Pediatric Growth Delay & Short Stature

Small boy standing in front of a height ruler

Short or tall stature in children is commonly due to genetic heritage. Many countries have developed growth charts that indicate average heights and weights for their child populations, and these are routinely used in clinical practice. This is called "normalization" and it is a screening process based on heights and weights of most children within a specific population.

Normal growth rate, with consideration for genetic factors, is a symptom of good health. That is why it is very important to have a child's height and weight monitored regularly. A single height measurement will identify a child whose growth rate does not fit the average, but there is conflict as to whether this is the optimal way to identify a growth-related disorder. Repeated growth monitoring over time to identify growth velocity or speed of growth, more accurately depicts growth delay, short stature or poor weight gain.

Growth rates are usually very rapid in childhood and gradually slow until puberty when the final inherited outcome is reached.

What Indicates Normal Growth Rate for a Child?

Normal speed of growth is plotted on an isobar line indicating average child growth rates for a specific population. Using an isobar line can be challenging because the biological rate of growth for children is highly variable. Short bursts of growth interspersed with some arrests in height and weight are common. A certain amount of imprecision is routine, as children are living beings and not stationary objects with exact sizes. Preterm children have different growth rates than those born at term. When using a growth chart, it is important to use the child's actual age. If the child were born nine weeks early, the corrected age would be nine weeks less than the actual age since birth. Preterm boys are more likely to show slower growth rate than girls.

Infants are measured for height and weight at four-month intervals due to their rapid growth, and toddlers at six-month intervals. Average 12-month measurements are most accurate as children mature.

What Indicates Growth Delay for a Child?

Growth that is persistently slower and crosses the isobar line is called "falling off the curve.' When this is indicated by several measurements, a pathological etiology may be suspected. Childhood conditions for short stature may be inflammatory bowel disease, cystic fibrosis, chronic renal failure, cardiac defects, diabetes mellitus, and cancer.

Addressing these conditions, or those relating to them, will be beneficial. Children with hypothyroidism will improve in energy and bowel function with proper treatment. If growth hormone deficiency is the cause of short stature, treatment will provide better bone density and muscle function. Improvements will often provide a more optimal growth pattern.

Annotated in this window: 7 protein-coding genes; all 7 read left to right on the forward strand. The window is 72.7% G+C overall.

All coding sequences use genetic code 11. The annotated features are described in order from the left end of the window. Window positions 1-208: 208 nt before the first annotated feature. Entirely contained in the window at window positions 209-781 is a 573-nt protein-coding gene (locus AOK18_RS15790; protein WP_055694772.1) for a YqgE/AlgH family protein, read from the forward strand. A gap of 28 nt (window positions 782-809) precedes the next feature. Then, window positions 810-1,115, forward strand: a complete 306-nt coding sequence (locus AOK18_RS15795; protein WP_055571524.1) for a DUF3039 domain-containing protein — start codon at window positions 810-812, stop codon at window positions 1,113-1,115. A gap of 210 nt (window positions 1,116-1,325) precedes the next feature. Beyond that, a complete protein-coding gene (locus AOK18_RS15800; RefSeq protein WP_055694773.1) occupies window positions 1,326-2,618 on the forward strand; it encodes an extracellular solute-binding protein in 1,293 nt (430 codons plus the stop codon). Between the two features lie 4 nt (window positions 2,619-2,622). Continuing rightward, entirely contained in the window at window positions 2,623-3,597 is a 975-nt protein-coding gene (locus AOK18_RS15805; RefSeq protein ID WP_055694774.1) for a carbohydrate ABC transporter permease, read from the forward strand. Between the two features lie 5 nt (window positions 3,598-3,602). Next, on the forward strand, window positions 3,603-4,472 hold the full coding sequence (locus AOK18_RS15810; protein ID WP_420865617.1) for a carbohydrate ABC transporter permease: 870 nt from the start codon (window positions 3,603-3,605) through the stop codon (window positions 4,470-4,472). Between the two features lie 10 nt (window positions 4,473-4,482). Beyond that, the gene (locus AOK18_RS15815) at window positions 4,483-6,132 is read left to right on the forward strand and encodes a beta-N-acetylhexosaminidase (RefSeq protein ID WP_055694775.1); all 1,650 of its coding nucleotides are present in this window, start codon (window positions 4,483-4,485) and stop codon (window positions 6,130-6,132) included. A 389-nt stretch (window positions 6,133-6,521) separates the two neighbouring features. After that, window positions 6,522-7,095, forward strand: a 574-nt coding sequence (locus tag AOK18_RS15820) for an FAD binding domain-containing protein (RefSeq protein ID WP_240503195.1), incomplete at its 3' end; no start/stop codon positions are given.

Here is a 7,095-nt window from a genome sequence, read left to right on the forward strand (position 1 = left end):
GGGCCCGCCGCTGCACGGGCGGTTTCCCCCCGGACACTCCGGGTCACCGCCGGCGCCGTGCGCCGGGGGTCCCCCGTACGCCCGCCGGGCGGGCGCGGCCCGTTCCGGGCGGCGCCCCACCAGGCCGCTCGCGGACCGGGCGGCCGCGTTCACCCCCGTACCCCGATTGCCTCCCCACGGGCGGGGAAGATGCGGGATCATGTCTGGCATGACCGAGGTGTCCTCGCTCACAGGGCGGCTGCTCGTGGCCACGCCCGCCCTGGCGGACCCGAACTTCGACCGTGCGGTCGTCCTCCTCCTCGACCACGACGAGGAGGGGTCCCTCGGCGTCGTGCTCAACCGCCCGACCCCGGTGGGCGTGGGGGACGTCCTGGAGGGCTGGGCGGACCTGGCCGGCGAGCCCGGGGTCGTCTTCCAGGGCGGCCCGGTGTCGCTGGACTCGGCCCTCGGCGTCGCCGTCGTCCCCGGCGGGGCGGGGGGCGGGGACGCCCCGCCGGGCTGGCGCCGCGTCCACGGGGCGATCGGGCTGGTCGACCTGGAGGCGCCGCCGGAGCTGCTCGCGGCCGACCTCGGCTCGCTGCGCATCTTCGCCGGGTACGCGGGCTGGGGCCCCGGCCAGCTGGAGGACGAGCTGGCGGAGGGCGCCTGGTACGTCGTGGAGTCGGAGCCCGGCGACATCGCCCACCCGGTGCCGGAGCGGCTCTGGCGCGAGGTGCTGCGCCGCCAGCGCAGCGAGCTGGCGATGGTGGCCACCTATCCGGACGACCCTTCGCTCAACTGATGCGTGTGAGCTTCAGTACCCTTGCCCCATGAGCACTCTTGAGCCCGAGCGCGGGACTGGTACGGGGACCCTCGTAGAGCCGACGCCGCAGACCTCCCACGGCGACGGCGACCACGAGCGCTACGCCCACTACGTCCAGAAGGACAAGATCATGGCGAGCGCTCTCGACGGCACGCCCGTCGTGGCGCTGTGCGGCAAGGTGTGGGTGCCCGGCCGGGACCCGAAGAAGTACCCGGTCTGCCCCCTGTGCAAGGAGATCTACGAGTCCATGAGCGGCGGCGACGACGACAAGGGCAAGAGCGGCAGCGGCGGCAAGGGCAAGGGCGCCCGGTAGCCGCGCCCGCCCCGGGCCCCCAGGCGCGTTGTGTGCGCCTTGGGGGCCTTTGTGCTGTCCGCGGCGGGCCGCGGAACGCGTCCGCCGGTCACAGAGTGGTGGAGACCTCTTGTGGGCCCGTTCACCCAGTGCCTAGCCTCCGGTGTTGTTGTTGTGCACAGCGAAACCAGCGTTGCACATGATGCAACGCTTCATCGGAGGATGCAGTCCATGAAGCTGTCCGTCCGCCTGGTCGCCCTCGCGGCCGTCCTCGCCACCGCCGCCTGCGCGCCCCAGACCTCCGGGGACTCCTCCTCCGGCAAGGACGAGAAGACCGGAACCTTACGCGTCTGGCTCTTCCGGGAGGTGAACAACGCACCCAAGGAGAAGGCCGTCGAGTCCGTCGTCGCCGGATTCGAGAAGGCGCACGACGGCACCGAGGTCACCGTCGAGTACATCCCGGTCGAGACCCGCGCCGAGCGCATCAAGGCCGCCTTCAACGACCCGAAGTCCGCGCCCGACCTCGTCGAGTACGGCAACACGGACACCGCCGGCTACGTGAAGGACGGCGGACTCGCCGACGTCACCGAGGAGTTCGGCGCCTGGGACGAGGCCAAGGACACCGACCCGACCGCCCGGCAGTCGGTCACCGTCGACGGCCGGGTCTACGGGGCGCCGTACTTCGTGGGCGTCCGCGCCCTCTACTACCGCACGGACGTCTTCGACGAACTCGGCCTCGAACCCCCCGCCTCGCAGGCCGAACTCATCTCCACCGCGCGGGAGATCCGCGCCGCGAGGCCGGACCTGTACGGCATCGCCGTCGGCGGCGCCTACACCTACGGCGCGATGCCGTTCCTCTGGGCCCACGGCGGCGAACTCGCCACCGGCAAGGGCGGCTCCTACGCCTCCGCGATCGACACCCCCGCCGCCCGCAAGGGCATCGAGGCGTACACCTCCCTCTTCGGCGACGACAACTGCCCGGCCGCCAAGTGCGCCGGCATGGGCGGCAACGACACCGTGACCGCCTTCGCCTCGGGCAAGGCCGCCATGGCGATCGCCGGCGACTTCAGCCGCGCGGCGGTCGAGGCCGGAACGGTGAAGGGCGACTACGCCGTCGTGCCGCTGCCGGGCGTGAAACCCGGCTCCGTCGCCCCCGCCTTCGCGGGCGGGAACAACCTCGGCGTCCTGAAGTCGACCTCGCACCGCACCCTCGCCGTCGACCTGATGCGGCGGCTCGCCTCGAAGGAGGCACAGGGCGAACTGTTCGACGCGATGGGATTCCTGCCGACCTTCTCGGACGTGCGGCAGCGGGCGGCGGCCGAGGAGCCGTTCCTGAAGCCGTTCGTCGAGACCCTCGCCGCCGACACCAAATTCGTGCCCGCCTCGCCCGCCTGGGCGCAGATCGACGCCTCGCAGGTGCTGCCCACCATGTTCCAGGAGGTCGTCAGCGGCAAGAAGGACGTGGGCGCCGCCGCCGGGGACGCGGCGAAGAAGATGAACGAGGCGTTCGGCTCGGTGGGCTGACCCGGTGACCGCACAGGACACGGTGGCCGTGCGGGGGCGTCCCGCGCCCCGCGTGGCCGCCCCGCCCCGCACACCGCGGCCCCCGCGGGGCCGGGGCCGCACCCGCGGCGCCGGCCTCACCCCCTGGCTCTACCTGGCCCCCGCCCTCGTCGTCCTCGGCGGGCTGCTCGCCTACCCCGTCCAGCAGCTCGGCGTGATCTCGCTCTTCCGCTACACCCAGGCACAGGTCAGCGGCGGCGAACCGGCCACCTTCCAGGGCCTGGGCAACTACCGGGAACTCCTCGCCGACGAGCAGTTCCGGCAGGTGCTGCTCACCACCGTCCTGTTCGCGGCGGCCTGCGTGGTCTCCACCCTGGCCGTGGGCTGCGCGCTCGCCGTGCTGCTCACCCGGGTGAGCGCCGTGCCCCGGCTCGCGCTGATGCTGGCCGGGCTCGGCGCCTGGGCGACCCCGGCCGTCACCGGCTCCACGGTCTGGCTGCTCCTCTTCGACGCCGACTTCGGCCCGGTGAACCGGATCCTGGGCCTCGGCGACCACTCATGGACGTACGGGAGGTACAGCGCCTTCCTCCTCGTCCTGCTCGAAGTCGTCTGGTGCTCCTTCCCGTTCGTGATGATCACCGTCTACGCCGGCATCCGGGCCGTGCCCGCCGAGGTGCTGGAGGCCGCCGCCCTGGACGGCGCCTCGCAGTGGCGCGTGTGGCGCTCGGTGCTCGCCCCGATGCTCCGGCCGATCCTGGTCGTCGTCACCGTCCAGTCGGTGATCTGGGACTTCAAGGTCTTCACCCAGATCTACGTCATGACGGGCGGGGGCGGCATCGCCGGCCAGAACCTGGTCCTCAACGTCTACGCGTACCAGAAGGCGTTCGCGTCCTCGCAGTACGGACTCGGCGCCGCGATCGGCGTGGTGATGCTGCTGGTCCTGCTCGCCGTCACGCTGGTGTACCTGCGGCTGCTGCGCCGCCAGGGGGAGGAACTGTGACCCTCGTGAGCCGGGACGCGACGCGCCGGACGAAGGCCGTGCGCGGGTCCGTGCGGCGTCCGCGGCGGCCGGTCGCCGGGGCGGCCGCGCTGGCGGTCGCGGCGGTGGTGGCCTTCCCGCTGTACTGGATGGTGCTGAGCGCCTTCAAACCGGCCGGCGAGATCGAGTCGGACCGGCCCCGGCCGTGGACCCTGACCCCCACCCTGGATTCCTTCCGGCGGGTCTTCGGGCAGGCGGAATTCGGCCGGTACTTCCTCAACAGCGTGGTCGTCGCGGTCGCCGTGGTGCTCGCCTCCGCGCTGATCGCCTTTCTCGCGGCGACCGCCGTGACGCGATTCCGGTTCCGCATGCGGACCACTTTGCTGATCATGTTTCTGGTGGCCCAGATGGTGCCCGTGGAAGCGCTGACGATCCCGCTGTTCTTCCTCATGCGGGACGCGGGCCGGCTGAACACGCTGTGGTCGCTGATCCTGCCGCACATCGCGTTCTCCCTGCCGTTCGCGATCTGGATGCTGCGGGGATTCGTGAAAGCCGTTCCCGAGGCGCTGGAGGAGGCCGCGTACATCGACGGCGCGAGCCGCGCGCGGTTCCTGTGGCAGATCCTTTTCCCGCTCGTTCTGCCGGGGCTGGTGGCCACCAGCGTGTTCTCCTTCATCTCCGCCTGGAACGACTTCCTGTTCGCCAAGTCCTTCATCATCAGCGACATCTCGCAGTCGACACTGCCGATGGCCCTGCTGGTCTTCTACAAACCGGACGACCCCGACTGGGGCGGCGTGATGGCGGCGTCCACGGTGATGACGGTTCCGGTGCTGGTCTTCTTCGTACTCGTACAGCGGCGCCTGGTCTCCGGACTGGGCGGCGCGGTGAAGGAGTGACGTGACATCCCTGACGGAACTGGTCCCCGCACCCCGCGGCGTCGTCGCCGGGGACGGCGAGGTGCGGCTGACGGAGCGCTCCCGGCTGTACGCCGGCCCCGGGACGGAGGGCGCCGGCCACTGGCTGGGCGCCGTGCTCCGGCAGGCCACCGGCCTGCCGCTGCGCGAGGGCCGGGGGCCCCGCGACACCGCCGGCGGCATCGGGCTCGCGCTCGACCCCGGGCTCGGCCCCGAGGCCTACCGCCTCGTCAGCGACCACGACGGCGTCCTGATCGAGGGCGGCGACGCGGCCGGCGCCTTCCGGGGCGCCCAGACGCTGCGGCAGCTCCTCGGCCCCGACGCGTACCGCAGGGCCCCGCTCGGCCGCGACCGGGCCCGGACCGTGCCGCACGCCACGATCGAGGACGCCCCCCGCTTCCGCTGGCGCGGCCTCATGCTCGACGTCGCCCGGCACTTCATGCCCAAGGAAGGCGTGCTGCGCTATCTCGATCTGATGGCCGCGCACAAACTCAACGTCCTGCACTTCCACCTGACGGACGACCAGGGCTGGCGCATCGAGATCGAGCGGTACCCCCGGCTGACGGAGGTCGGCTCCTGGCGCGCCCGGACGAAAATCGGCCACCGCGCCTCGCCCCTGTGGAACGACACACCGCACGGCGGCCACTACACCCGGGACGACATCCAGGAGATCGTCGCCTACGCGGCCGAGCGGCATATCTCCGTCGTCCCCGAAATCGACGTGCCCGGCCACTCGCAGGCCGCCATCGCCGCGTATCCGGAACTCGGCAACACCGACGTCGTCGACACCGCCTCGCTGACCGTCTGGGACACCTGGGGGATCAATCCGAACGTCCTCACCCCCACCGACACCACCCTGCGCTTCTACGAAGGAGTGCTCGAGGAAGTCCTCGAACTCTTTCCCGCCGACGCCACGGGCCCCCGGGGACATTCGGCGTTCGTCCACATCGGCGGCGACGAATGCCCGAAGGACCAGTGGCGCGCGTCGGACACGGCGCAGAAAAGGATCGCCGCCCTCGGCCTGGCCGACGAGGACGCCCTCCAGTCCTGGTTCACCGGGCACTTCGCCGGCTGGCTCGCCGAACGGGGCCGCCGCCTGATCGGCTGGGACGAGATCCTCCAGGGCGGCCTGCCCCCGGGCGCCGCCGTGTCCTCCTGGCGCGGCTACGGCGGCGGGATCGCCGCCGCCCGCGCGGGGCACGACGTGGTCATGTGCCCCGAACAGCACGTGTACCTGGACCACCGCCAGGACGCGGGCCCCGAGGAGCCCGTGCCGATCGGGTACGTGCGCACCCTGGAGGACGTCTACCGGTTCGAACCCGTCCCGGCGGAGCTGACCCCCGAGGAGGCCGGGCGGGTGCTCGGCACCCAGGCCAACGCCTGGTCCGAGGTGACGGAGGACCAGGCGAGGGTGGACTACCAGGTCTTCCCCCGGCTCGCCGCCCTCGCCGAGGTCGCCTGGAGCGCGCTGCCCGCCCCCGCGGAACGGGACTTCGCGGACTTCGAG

Genetic conditions related to short stature are sometimes identifiable during clinical examinations. Achondroplasia may be observed by noting shorter-than-normal arms and legs. This is called disproportionate short stature. Facial anomalies may indicate Williams or Down's syndromes. These syndromes are associated with short stature and poor weight gain.

Growth Delays in a Normal Child

There are a large number of clinical conditions relating to short stature and poor weight gain in children. Sometimes there is no identifiable cause of the condition. The normal growth rate is considered in this case. Healthy children grow at normal velocity, even though their stature may be shorter than average. Most children who remain consistently below the lower 2.5 percentile in height are within normal height for their genetics. This is termed familial short stature.

When growth velocities suddenly decline, prompt evaluation is indicated.

Delayed Growth Rate is a Cause for Concern

One out of ten children with heights below the 2.5 percentile have organic cause for delayed growth, and when growth falls well below that percentile, nearly 60% of children indicated organic cause for their short stature and poor weight gain.

Optimal Height for Population Range

Parents of shorter children, often boys, are concerned about the psychological implications of being very short within the taller populations. Tallness, combined with proper body weight, is considered a mark of beauty and success in many Western countries, and parents sometimes want medical treatment to spur growth. Care must be taken to ensure that the common phenomenon of normal short stature in children is not stigmatized by preconceived ideas of psychological dysfunction and failure to succeed.